There’s a common hypothesis that stochastic gradient descent has some kind of built-in bias toward simpler models, or models which generalize better. (It’s essentially the opposite of the NTK/GP/Mingard et al model.) There is also a rough intuitive argument to expect such a thing a priori: sub-structures which are only useful sometimes will be lost on the occasions when they’re not useful, whereas sub-structures which are consistently useful will be retained. Conceptually, it’s similar to the modularly varying goals model in biological evolution.
Mathematically, it’s not too hard to show that SGD does indeed have a bias, and we can even write it down explicitly given some not-too-unreasonable approximations. This post will walk through that derivation, and give some intuition for where the bias comes from.
First Idea: SGD Is Approximately Brownian
“Brownian” here refers to Brownian motion, i.e. a random walk. In other words, the path taken by SGD looks qualitatively sort of like this:
The key idea is that each sample used to estimate the gradient is approximately independent (in the probability sense of the word), and the estimate is an average over samples, so the net effect of several steps is approximately normally distributed. That’s the defining feature of Brownian motion. (Alternatively, we can assume that steps are approximately independent and additive, which gets us to the same place with a little more generality but also a little more work.)
Let’s put some math on that.
We use SGD to choose to minimize . Each step, we take independent samples of , use them to estimate the gradient, then take a step:
… where scales the step size. This step is an approximately-normal random variable, constructed from the IID random variables . It has mean , and variance .
To formally represent this as a Brownian motion, we declare that the amount-of-time which passes during each SGD step is , which we assume to be small (i.e. we’ll approximate things to first order in dt). Then SGD’s path can be represented as
… where is a standard Brownian motion, the analogue of a standard normal variable, and the square root is a matrix square root. (If you haven’t worked with Brownian motion before, ignore that formula and keep reading.)
Second Idea: Drift From High-Noise To Low-Noise Regions
Sometimes, the “noise” in a Brownian system is location-dependent. As an example, let’s consider the original use-case: a grain of pollen floats in water. It’s small enough to get randomly kicked around by water molecules, so its path is Brownian (and can be seen under an ordinary microscope). If the water has a temperature gradient, then the “noise” in the pollen-grain’s path will vary with its location.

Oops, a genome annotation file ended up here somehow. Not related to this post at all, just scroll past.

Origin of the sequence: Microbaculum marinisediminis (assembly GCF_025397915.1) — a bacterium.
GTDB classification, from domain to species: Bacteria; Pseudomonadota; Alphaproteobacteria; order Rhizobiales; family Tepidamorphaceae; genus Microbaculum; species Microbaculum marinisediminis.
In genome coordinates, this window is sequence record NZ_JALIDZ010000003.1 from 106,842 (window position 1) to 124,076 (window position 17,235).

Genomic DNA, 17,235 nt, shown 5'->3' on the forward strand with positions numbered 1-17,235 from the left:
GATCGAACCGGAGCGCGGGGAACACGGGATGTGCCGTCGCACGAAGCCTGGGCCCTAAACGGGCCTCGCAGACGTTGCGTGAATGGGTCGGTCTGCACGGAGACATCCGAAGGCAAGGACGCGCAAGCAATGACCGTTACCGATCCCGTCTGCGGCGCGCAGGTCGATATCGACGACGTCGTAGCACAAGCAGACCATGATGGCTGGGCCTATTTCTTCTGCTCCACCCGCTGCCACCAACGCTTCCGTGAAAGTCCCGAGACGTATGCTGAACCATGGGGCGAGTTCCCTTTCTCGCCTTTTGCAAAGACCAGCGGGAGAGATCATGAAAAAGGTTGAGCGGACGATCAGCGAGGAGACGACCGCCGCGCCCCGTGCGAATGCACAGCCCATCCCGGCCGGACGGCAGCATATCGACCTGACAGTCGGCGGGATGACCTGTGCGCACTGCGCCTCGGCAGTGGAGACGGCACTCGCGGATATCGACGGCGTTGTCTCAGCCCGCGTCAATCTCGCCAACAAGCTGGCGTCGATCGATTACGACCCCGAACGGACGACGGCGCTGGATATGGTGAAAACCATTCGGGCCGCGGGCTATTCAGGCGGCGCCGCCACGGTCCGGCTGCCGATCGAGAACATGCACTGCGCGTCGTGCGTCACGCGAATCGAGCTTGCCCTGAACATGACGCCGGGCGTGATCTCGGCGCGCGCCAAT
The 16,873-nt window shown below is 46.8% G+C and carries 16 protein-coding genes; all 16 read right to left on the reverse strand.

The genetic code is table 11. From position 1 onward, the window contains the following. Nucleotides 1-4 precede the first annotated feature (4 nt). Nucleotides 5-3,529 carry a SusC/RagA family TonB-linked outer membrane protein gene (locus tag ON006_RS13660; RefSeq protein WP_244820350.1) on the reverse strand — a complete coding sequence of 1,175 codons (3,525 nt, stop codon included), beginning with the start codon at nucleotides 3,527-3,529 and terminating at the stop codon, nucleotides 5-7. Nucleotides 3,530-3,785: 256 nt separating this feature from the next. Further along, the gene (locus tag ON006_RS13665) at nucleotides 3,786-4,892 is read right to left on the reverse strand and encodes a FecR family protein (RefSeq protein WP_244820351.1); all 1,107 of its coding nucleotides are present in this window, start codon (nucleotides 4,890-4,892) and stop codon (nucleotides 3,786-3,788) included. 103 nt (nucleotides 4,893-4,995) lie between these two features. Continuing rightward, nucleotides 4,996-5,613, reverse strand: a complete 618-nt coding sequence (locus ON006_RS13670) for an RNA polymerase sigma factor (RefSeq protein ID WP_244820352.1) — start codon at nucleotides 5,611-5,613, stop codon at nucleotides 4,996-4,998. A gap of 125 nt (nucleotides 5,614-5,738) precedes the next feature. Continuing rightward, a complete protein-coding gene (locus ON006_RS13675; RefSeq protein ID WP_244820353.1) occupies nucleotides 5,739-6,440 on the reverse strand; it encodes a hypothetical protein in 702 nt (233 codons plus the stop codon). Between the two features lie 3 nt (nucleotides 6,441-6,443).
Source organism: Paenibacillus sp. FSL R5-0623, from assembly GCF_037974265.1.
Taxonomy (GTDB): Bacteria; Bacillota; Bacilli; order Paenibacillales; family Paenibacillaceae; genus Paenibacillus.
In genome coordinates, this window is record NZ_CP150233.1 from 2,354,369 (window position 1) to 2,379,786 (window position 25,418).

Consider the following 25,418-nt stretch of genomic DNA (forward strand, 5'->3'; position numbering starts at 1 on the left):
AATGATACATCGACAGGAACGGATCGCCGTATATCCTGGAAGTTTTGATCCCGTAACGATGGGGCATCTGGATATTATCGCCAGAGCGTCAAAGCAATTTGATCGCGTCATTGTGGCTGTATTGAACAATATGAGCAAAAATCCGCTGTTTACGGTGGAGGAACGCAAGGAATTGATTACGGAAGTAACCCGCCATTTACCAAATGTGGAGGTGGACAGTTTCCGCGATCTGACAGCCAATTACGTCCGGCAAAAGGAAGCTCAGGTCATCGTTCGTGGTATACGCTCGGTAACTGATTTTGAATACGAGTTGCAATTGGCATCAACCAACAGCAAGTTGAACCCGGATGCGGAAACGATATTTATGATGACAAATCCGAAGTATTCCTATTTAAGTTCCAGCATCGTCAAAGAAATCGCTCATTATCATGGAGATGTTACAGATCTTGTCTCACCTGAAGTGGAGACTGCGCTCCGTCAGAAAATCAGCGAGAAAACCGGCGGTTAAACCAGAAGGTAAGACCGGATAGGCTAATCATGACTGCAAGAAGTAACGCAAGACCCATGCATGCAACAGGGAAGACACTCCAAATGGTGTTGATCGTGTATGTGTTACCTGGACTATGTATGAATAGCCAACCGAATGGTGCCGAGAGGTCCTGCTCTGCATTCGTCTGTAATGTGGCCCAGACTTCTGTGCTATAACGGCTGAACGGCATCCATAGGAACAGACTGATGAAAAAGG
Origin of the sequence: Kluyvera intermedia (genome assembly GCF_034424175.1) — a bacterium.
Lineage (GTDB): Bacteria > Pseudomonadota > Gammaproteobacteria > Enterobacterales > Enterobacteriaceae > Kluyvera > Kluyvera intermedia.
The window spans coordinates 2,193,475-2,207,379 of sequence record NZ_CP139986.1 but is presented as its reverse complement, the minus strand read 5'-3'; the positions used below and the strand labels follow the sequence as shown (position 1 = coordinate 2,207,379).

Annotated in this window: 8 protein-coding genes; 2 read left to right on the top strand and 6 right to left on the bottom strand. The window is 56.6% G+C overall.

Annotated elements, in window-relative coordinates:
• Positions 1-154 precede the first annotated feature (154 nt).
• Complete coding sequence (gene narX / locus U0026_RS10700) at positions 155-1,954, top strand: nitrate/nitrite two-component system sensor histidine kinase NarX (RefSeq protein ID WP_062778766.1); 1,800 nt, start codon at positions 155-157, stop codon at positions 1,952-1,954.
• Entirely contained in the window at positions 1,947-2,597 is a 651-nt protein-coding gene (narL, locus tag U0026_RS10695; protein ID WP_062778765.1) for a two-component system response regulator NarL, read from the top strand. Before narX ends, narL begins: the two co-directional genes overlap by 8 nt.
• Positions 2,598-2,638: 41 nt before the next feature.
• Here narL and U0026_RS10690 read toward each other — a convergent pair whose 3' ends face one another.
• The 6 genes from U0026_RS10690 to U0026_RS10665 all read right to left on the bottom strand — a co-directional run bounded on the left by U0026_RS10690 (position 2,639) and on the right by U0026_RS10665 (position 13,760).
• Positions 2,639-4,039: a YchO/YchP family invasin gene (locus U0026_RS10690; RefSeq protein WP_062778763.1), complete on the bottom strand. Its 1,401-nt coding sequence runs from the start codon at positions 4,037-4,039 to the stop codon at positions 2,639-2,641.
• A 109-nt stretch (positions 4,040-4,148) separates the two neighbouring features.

When the grain of pollen is in a higher-noise region, it will be kicked around more, and move around faster, until eventually it moves into a lower-noise region. In the lower-noise region, it will be kicked around less, and move around slower, so it takes longer to leave the region. So, the pollen grain will tend to spend more time in lower-noise regions. With a noise gradient, this tendency to spend more time in lower-noise regions becomes a tendency to drift down the noise gradient.
Mathematically, if is our pollen location, we can write its motion as
… for a location-dependent “drift” , “diffusion matrix” (larger in higher temperature regions), and is the standard Brownian motion again. Intuitively, the “drift” pushes along the direction , and the “diffusion” controls how fast spreads out along each direction - or at least that’s how we think about it for constant drift and diffusion. The probability distribution of evolves over time according to:
(This is the Fokker-Planck equation.)
Key thing to notice: we can re-write this as
… so acts like a drift term, just like . This noise-induced drift is nonzero only when there's a noise gradient.
A very simple example of the math: suppose (i.e. it’s an identity matrix scaled by ). Then . So, the diffusion-gradient-induced drift is constant and along the direction.
Putting It Together
- SGD’s path is approximately-Brownian, with location-dependent noise
- Brownian motion with location-dependent noise tends to drift down the noise gradient
In SGD, our “intended” drift is - i.e. drift down the gradient of the objective. But the location-dependent noise contributes a “bias” - a second drift term, resulting from drift down the noise-gradient. Combining the equations from the previous two sections, the noise-gradient-drift is
I don’t have much theory or evidence right now for what kinds of things that bias pushes towards (other than “regions of low gradient noise”), but having an explicit formula should help investigate that sort of question. Personally, I suspect that it pushes toward models with a modular structure reflecting the modularity structure of the environment, which is the main reason I'm interested in it.